Later I too was a student at UQ and graduated with a Bachelor of Science in 1975.

    As well as having an interest in science, I was also interested in radio, theatre, the arts and democratic rights.

    The University of Queensland Union complex provided me and my colleagues with facilities to pursue those interests. The Cement Box theatre (below the Schonell) permitted me to participate in the Blue Light Theatre Company putting on plays such as Samuel Beckett’s Endgame. I worked as a volunteer in the student’s legal aid scheme and the education resource office housed in the original UQ union building.

    Heritage value at state level

    The open area called the forum enabled a group of people to put on a play called The Public Trial of Bjelke-Peterson written by myself and Joe Monsour. This play attracted well over 1000 people during one lunchtime in 1978. The characters in this satirical play were prominent in public life at that time.

    Joh Bjelke-Petersen, the Peoples Prosecutor (Mr. John Citizen), the Ruling Class Defender (Mr. Harrison Good Luck), court Baliff, Judge (Mr. Justice Danger), Reporter for 4PR – Jim Dunn, Albert Patrick Field (briefly Senator for Queensland in 1975), Ray Whitrod (Former Police Commissioner), Flo Bjelke-Petersen (wife of the Premier of the State of Queensland), Dim Lardner (Social Critic and Psychologist), Saul Dilson (Criminologist), a Friend of the Earth, Lady pilot of B-P, Lang Hancock (Mining Magnate).

    The cultural life of the University was enriched by many activities such as this.

    Heritage value at national level
    The longest period of mass defiance in Australian history (save for the aboriginal resistance) began at the UQ union complex in September 1977. This campaign was not exhausted until July 1979 after 2,000 people were arrested in demonstrations against the government. In most parts of Brisbane it was illegal to be young person, to be a black young person was even worse . The University of Queensland union complex provided refuge from repression. Joh Bjelke-Peterson, on visiting the University Union in 1980, made the point that only hear was opposition to his government so vocal.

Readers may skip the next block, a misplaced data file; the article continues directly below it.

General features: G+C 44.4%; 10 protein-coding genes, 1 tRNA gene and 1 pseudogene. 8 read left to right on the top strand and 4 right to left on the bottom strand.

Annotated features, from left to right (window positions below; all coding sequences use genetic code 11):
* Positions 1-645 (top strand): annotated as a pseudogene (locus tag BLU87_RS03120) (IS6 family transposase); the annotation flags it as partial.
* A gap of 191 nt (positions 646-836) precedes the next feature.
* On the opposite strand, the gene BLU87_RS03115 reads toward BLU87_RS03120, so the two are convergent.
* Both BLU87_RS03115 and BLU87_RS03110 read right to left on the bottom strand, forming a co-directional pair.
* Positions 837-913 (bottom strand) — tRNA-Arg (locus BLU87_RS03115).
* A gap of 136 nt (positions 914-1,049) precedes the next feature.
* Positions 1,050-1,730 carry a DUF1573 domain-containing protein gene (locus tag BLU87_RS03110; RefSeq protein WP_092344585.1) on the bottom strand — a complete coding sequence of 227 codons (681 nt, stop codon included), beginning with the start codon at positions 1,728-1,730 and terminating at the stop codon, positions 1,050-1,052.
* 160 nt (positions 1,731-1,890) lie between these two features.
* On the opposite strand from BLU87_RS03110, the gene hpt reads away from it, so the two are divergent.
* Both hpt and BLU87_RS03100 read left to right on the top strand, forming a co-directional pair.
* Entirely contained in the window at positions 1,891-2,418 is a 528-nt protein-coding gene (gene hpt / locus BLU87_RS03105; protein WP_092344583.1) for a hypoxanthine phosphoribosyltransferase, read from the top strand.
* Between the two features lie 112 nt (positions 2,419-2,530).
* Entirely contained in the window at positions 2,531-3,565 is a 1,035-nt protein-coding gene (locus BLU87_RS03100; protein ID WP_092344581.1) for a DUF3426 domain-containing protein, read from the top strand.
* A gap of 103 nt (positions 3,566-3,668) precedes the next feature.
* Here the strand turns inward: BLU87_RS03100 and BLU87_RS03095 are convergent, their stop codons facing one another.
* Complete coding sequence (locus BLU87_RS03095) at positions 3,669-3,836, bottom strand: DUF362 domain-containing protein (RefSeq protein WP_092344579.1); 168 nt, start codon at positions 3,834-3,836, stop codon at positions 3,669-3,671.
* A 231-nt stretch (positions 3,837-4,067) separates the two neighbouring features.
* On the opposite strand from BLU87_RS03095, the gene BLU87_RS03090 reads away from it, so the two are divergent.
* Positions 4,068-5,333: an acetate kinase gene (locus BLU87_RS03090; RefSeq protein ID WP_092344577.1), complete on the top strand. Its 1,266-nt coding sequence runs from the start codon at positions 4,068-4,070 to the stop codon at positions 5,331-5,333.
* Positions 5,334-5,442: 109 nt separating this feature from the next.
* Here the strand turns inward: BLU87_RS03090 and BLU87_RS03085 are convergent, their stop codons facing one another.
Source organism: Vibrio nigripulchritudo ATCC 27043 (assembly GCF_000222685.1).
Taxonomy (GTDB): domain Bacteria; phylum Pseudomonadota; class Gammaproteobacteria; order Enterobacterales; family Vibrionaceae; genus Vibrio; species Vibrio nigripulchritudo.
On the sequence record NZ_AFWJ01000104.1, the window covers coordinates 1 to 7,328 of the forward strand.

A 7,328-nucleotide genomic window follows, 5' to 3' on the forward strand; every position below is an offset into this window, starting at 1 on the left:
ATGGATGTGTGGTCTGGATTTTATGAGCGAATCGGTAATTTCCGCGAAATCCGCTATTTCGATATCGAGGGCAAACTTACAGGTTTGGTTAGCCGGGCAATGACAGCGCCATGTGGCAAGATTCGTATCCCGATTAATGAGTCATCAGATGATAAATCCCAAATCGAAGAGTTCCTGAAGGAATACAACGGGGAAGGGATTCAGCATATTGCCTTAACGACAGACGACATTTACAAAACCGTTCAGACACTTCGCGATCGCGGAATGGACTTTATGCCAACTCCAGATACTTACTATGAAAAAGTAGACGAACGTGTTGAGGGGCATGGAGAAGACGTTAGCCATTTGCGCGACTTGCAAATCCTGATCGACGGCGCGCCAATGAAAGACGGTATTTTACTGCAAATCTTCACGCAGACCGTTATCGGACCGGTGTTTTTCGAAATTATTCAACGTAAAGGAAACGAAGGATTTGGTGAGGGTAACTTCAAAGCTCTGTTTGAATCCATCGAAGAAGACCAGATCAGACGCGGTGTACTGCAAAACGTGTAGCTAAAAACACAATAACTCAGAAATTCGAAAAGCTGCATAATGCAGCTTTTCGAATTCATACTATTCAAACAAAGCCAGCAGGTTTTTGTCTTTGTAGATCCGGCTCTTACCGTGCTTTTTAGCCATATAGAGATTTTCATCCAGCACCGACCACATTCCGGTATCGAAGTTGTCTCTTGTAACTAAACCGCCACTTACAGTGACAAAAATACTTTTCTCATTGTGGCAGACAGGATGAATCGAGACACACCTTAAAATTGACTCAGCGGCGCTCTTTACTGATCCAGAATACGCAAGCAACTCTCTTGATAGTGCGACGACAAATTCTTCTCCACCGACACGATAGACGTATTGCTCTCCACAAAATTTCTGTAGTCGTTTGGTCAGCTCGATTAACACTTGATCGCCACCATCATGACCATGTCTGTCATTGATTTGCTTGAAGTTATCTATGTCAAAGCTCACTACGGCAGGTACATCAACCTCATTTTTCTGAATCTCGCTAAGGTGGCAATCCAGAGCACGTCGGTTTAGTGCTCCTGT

Social and historical significance
    The Schonell theatre under the creative direction of Jim Beatson, Ron Wakensure, and Desley Agnoletto made sure the best cinema came to the UQ union complex first. For example in 1979 I saw some memorable cinema in the Schonell: Fracnsi Ford Coppola’s Apocalypse Now, Woody Allen’s Manhattan, and Ridley Scott’s Alien. This cinema provided neighbouring suburbs with first class films and a place to enjoy a good pizza named after some of famous directors like Bertolucci, Visconti, Fassbinder, Bergman, Pasolini and some of cinema’s greatest actors.

    The University of Queensland Students Union provided funds for diverse enterprises such as 4ZZ (later ZZZ) and a kindergarten for staff and students at the University. I can remember when I was the student union Vice-President (education) witnessing council passing a motion in 1976 to provide over a quarter of a $$million for these important facilities on campus.

    Both enterprises have flourished since and are going strong over 40 years later, albeit 4ZZZ has moved to the Valley.

    These things didn’t just happen out of the blue, this complex arose from the expenditure of monies, not from the Senate, not from government, but from student fees. This money paved our heritage. It would be a serious mistake for a latter-day administration, funded largely by corporate interests, to take away our heritage and to destroy buildings built on the back of union fees.

    Both staff and students through their respective organisations have denounced the move by the Senate to demolish the UQ union complex.

    The Heritage Council should rule to protect the UQ union complex because of its cultural and social significance and it’s heritage values.

    Yours sincerely
    Ian Curr BSc (UQ), Grad. Dip ATAX (UNSW)
    25th of May 2019